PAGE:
Business Guide: Run Your Business. Don't Let Your Business Run You.
Chapter 9

Our Remote Team & Odd Locations

remote team

We have a Remote Team & We Live in "Odd Locations"

Let's break some common "rules" of creating a tech company. 1) You need to be in a large tech drive city. 2) You need an office that everyone comes to and works from. ... These are just myths. Read on...

Not in NYC or the Valley?

Allan and Steve have built their careers from their home-offices and living room couches in small-town, suburban USA. In fact, through 2007, Allan lived on the outskirts of Birmingham, Alabama. He’s since moved back to his hometown of Panama City, Florida to be closer to his family while his children are growing up. Steve unwillingly lives in Jacksonville, Florida.

Living in a well-connected tech hub has many positive aspects, but it comes with a negative side. Whether the residences of these huge, metropolitan areas realize it or not, living there is a double-edged sword.

Allan says...

“I don’t really understand the phrase ‘double-edged sword.’ Wouldn’t a double-edged sword be better than a single-edged sword? Seems to me like that would be a good thing. I don’t know...”

Steve says...



Being connected to other people is hugely important. Having friends that can help you promote your service; hire you, themselves; and recommend your services to others is a huge plus. It’s more important than actually being skillful--in fact, think about this: would you trade 10% of your creativ- ity for 1000 additional real friends? The mindset of a resident in a dense metropolis is different. They are inherently more social, they attend more meet-ups and workshops, and they’re always meeting in groups for dinner or coffee.

Contrast that with suburbia. Often, weekday life and weekend life is centered around a church, family activities, or even things like yard work and home maintenance. A ten-minute drive to a coffee shop, for some, seems to conjure up a larger mental barrier than a ten-minute subway ride for others.

Allan says...

“If you’re ever in New York, check out the Jewish delis in Queens. If you’re visiting Philly, skip Pat and Geno’s Philly Subs and head over to Tony Luke’s.”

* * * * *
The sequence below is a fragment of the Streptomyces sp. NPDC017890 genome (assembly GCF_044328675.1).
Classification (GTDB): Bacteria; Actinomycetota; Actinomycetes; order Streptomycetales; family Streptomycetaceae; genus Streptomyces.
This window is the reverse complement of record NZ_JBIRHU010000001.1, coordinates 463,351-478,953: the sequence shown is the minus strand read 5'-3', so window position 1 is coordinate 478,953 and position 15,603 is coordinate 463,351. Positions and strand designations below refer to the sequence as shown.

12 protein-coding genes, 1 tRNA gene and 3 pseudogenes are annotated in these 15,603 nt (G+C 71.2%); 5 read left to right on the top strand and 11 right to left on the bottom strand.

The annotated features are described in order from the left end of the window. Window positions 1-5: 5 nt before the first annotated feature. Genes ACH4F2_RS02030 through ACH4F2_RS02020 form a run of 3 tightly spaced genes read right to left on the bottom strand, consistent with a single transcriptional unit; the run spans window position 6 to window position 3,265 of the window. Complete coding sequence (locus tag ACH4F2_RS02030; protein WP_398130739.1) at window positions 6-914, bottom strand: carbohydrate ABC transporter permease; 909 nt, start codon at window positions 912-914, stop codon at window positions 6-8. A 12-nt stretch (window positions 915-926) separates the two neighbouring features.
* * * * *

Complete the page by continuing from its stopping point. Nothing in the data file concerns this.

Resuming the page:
Steve says...

“Yeah, check out Allan, the big world traveler. Food is his favorite subject.”

A benefit that Allan and Steve have found in being outside of these large cities is that they are able to periodically have original thoughts. This happens 1) because they’re smart and handsome, and 2) they’re not surrounded by the same people reading the same things and talking about the same articles, stories, and applications. They’re not subject to the same fears and preconceived notions of “how it works.” They’re ignorant about things they should be “scared” to do (like throwing conferences or starting new projects).

Allan says...

“I don’t know every city in the world. You might be in the most perfect city that mixes tech and family with a small-town feel and people that support, promote, and connect to each other. I would imagine this utopia to have strong WiFi breezes, rivers of hot coffee, trees that bear iPads and perhaps a lake of chocolate pudding--okay, I just want to swim in a lake of chocolate pudding.”

remote development team

Wherever you live, you should be constantly extending your network of friends. This isn’t about glad-handing and being fake. Genuinely meet people, connect with people in person, have coffee together and help them in some way, BUT always put yourself in situations where you can think differently (unlike the rest of the sheep). As a human, you’ll naturally follow the leader and start thinking like everyone else (David Koresh). Avoid the mentality of a sheep...also avoid cults in general. That’s really just a bonus life lesson tip. You might appreciate it later.